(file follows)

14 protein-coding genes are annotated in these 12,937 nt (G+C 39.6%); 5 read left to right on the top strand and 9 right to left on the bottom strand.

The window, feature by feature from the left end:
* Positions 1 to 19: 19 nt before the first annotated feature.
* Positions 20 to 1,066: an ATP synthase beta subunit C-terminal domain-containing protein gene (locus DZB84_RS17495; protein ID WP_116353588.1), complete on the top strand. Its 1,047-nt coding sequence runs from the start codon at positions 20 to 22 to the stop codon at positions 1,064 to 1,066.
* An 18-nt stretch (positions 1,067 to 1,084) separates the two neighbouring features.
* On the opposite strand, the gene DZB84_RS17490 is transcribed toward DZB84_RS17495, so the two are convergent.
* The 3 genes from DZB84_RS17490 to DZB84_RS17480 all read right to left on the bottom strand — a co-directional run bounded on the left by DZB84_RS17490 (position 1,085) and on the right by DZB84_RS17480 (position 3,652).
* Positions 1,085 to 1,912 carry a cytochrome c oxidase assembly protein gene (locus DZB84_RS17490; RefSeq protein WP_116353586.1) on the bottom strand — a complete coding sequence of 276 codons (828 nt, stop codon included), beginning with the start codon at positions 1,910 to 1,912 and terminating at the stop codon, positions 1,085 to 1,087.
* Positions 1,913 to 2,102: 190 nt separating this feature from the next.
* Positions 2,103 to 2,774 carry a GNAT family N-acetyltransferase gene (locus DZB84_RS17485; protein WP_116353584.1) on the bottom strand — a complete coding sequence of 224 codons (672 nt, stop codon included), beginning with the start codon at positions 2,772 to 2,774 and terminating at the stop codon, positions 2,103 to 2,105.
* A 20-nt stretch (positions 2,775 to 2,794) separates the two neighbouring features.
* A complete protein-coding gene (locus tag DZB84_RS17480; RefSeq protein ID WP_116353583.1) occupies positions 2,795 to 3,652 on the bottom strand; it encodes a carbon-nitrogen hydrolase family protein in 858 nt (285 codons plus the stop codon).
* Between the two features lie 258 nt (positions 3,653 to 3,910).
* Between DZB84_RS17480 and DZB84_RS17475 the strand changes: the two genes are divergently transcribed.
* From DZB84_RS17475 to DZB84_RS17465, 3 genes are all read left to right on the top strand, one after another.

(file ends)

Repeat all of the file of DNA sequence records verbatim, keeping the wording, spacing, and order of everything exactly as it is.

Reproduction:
14 protein-coding genes are annotated in these 12,937 nt (G+C 39.6%); 5 read left to right on the top strand and 9 right to left on the bottom strand.

The window, feature by feature from the left end:
* Positions 1 to 19: 19 nt before the first annotated feature.
* Positions 20 to 1,066: an ATP synthase beta subunit C-terminal domain-containing protein gene (locus DZB84_RS17495; protein ID WP_116353588.1), complete on the top strand. Its 1,047-nt coding sequence runs from the start codon at positions 20 to 22 to the stop codon at positions 1,064 to 1,066.
* An 18-nt stretch (positions 1,067 to 1,084) separates the two neighbouring features.
* On the opposite strand, the gene DZB84_RS17490 is transcribed toward DZB84_RS17495, so the two are convergent.
* The 3 genes from DZB84_RS17490 to DZB84_RS17480 all read right to left on the bottom strand — a co-directional run bounded on the left by DZB84_RS17490 (position 1,085) and on the right by DZB84_RS17480 (position 3,652).
* Positions 1,085 to 1,912 carry a cytochrome c oxidase assembly protein gene (locus DZB84_RS17490; RefSeq protein WP_116353586.1) on the bottom strand — a complete coding sequence of 276 codons (828 nt, stop codon included), beginning with the start codon at positions 1,910 to 1,912 and terminating at the stop codon, positions 1,085 to 1,087.
* Positions 1,913 to 2,102: 190 nt separating this feature from the next.
* Positions 2,103 to 2,774 carry a GNAT family N-acetyltransferase gene (locus DZB84_RS17485; protein WP_116353584.1) on the bottom strand — a complete coding sequence of 224 codons (672 nt, stop codon included), beginning with the start codon at positions 2,772 to 2,774 and terminating at the stop codon, positions 2,103 to 2,105.
* A 20-nt stretch (positions 2,775 to 2,794) separates the two neighbouring features.
* A complete protein-coding gene (locus tag DZB84_RS17480; RefSeq protein ID WP_116353583.1) occupies positions 2,795 to 3,652 on the bottom strand; it encodes a carbon-nitrogen hydrolase family protein in 858 nt (285 codons plus the stop codon).
* Between the two features lie 258 nt (positions 3,653 to 3,910).
* Between DZB84_RS17480 and DZB84_RS17475 the strand changes: the two genes are divergently transcribed.
* From DZB84_RS17475 to DZB84_RS17465, 3 genes are all read left to right on the top strand, one after another.